However, their movements are not nearly as impressive on the ground. On land, tree kangaroos are noticeably slow and clumsy. They can only jump slowly and with their tails erect.
6. Tree kangaroos are the only macropods that live where their ancestors did.
All macropods, including different types of kangaroos and wallabies, used to live in the trees. However, millions of years ago, they migrated to the ground. Ancestors of today’s tree kangaroos eventually went back up into the trees.
Tree kangaroos are the only true arboreal macropods. Over time, they have acquired many adaptations that have made them well-suited for arboreal locomotion.
7. Tree kangaroos have unique sleeping habits.
This group of marsupials sleeps about 60% of the time. However, despite a large amount of sleep, they don’t build nests for this purpose. They just sleep wherever they feel comfortable, typically on a tree branch.
8. Tree kangaroos lick themselves to stay cool.
When the weather is warm, tree kangaroos lick the fur on their forearms in order to lower their overall body temperature.
Kangaroos (including tree kangaroos) have networks of hundreds of tiny blood vessels that lie just under the surface of the skin on their forearms. When they lick their forearms, the moisture evaporates and draws heat from this vessel-rich area. Ultimately, it cools them down by cooling their warm blood.
9. Tree kangaroos include at least one lost species.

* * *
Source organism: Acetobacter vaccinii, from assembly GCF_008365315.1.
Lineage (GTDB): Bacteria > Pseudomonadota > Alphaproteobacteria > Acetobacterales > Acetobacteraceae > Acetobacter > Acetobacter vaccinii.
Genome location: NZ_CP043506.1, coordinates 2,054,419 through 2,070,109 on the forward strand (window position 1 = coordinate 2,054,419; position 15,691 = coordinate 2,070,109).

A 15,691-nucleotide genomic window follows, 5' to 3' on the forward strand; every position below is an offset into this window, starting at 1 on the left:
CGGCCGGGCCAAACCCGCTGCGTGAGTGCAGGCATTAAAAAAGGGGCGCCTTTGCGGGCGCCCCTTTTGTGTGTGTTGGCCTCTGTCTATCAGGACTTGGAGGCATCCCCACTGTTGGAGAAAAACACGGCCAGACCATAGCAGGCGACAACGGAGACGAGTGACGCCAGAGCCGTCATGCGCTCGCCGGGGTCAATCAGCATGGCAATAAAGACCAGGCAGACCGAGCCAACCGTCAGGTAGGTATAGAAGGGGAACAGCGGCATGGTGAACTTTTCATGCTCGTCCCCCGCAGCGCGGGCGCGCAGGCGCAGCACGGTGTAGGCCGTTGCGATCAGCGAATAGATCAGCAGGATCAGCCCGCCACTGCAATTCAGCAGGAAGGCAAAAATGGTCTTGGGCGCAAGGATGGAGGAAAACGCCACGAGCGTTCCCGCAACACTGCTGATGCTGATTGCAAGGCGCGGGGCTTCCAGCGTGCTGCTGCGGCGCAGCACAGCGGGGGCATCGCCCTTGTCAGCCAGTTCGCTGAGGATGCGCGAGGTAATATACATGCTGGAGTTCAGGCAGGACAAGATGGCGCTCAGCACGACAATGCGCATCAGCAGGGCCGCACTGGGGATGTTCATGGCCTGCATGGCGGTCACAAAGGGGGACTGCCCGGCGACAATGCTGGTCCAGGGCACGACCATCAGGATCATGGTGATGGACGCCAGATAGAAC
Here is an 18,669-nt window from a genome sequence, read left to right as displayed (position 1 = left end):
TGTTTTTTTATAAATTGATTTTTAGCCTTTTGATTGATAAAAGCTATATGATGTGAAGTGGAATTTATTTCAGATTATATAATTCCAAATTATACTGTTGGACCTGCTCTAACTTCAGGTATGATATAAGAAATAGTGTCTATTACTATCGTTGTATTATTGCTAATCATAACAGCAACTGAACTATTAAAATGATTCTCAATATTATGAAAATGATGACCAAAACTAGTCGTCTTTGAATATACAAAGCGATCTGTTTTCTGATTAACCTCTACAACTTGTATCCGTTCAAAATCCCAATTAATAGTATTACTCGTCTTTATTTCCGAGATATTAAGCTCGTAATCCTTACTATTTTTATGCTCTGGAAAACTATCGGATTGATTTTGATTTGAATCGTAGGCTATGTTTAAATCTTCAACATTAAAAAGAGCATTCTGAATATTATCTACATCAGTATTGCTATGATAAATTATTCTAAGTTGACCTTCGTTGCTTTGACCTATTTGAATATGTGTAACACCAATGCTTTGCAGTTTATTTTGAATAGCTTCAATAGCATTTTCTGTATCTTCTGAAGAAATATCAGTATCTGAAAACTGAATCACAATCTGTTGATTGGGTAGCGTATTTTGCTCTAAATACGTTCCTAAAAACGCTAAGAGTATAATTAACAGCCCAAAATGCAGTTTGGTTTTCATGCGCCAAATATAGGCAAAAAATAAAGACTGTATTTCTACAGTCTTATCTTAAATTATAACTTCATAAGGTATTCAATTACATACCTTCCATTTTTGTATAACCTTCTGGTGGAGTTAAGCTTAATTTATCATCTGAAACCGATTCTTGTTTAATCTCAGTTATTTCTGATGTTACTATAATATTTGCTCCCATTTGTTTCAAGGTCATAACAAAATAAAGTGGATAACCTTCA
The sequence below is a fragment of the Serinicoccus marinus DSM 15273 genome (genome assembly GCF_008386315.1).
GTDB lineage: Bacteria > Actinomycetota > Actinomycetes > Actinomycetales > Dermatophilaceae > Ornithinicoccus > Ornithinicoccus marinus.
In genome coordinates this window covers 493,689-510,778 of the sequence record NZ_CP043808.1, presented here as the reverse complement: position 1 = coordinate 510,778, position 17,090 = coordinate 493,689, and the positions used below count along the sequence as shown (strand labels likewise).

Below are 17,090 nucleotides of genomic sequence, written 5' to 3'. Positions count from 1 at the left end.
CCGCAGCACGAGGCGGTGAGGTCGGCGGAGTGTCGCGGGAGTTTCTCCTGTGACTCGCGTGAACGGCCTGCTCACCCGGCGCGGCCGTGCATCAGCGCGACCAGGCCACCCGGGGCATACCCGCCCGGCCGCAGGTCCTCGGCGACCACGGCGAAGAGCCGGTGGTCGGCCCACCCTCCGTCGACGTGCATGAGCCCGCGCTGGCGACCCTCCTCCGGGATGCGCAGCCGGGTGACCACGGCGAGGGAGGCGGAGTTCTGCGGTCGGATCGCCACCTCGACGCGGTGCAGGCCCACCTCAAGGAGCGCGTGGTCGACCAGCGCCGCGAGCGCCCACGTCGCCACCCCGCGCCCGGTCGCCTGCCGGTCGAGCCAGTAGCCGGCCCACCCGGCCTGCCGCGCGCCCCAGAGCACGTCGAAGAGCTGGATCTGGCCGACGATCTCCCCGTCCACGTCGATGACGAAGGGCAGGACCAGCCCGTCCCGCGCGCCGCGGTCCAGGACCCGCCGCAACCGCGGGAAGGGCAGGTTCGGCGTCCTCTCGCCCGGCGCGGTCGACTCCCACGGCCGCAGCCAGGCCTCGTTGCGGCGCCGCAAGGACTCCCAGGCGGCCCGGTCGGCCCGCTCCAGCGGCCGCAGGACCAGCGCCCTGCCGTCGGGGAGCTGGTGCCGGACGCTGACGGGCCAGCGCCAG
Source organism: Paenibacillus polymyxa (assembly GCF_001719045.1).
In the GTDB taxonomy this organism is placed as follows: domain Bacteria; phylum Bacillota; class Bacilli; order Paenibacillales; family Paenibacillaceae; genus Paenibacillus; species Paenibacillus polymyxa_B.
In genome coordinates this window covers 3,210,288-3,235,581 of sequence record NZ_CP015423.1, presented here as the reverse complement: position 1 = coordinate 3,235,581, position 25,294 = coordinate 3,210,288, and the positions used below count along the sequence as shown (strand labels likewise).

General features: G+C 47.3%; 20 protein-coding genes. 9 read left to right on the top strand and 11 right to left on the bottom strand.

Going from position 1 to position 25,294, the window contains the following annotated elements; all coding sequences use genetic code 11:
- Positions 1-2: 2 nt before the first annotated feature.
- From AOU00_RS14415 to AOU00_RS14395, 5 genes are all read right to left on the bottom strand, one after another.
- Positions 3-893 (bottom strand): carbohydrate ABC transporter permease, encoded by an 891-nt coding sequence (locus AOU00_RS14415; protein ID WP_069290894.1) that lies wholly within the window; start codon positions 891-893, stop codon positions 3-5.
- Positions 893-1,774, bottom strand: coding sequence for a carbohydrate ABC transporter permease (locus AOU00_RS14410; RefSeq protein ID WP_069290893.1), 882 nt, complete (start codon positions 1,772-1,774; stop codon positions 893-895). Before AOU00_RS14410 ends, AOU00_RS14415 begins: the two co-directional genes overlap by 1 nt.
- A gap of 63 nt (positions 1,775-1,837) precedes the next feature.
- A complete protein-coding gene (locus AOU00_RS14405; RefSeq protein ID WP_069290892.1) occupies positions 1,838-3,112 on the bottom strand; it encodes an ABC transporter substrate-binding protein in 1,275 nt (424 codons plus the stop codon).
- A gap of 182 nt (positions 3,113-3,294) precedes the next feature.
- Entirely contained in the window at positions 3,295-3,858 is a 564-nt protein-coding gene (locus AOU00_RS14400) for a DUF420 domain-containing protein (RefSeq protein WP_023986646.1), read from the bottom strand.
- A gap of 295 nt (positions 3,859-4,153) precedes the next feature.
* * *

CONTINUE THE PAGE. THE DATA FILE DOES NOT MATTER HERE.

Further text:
The Wondiwoi tree kangaroo is considered to be a lost species. In fact, it is among the 25 most-wanted lost species in the Global Wildlife Conservation’s “Search for Lost Species” initiative. This is a list of endangered species, some of which have not been seen in several years.
No one knows for sure whether there are still any members of these species, or whether they are extinct.
While visiting Papua New Guinea, a tourist took somewhat grainy pictures of what could be a Wondiwoi tree kangaroo. However, to this day, no one is sure that that’s what it was. If it is confirmed, this will be the first time this particular tree kangaroo has been seen since before the 1930s.
10. Tree kangaroos live much longer in captivity.
Tree kangaroos are an important part of the diet and culture of indigenous people. As a result, these people often hunt them for their meat and fur, which threatens the survival of the species.
Additionally, their habitats are often replaced or destroyed by loggers, timber workers, and people who are involved with the production of rice, wheat, and coffee.
Tree kangaroos have lost more than 90% of their natural habitat space in the last three decades. The population has gone down by 80% in that time. Every species of tree kangaroo is considered to be vulnerable, endangered, or critically endangered.
Because of these threats to the species, the average lifespan of a tree kangaroo in the wild is only six to 15 years; meanwhile, they can live up to 27 years in captivity.
The photo featured at the top of this post is © iStock.com/CraigRJD